We have learned to wash our hands. Have we learned to repent in dust and ashes? We have learned to don a mask. Are we willing to put on sackcloth? We are queuing up to receive a vaccine. Are we heeding the call to gather at the sacred assembly? We have put off weddings to abide by social distancing guidelines. Would we be willing to put them off in order to heed the call to repentant prayer?
This is Lent. We practice this every year. This is what the fasting, the extra prayer services, and the extra offerings for charity are all about. We respond to the threat of death by rending our hearts in sorrow over our sins as a nation and individually. We pray, fast, and give alms without hypocrisy as Jesus directed us to do in the Gospel Reading for this day. We remind ourselves that God is to be feared above all and that it is our sins that have brought this calamity upon us. So it is to God alone that we cry, because He indeed can and is willing to save us. He does not desire the death of sinners, but that they turn from evil and live. He sent His Son Jesus for this very purpose. He can save us from this pestilence, even as He has saved us from all death and damnation.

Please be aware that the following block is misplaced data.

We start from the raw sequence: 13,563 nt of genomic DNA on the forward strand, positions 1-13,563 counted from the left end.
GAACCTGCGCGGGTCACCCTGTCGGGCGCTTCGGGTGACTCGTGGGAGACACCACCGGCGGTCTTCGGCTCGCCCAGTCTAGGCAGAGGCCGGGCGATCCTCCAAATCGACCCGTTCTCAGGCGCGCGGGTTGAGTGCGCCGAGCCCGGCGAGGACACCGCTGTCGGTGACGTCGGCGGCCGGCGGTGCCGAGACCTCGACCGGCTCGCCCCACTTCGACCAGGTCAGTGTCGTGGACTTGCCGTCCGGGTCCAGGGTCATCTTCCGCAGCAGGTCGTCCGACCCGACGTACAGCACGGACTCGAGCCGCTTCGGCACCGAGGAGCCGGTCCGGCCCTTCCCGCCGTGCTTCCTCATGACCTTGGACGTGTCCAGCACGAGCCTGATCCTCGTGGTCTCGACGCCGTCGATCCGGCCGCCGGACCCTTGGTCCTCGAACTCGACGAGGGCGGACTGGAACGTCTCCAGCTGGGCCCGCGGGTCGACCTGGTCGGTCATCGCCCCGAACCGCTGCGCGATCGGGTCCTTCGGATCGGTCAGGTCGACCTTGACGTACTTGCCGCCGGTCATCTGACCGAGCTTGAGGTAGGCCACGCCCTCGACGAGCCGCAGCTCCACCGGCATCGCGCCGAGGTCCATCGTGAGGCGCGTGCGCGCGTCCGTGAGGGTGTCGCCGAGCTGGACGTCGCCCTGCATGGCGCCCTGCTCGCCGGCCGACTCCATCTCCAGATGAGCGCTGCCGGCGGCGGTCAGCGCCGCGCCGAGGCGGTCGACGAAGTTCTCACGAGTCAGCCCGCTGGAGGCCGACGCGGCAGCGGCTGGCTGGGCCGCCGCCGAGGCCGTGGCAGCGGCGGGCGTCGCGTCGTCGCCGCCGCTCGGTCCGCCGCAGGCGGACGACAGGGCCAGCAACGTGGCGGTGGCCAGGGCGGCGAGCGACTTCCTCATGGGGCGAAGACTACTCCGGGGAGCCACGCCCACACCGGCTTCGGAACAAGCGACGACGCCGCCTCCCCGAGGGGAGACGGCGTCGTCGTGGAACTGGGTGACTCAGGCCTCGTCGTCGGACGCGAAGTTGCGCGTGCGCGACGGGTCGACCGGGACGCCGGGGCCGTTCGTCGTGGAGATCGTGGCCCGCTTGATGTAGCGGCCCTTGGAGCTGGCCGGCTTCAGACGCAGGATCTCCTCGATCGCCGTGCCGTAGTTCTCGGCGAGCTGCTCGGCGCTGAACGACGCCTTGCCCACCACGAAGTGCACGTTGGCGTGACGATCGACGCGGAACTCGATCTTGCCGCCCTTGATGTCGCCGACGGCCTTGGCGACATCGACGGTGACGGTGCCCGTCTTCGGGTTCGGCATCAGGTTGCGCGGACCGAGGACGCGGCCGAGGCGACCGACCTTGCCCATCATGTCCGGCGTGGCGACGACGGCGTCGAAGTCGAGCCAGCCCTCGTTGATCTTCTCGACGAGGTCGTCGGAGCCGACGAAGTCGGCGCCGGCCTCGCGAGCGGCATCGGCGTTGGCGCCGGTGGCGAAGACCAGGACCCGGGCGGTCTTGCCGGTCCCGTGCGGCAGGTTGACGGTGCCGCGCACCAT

“We should fear, love, and trust in God above all things.” That is what the Catechism has taught us from God’s Word. It is what we should be doing at all times and especially in this time of pandemic when death looms so large and has forced us to make changes in our daily lives. A truly repentant heart results in change in daily life as well. True fear, love, and trust in God turn us away from our sins to faithful prayer for ourselves, our friends and family, our nation, and for the world. This pandemic reminds us of the universal catastrophe of sin and of the universal atonement that God has provided in His Son Jesus. May we remember both the cause of this plague of death and also whom to trust for our salvation.
The peace of God, which passes all understanding, keep your hearts and minds in Christ Jesus.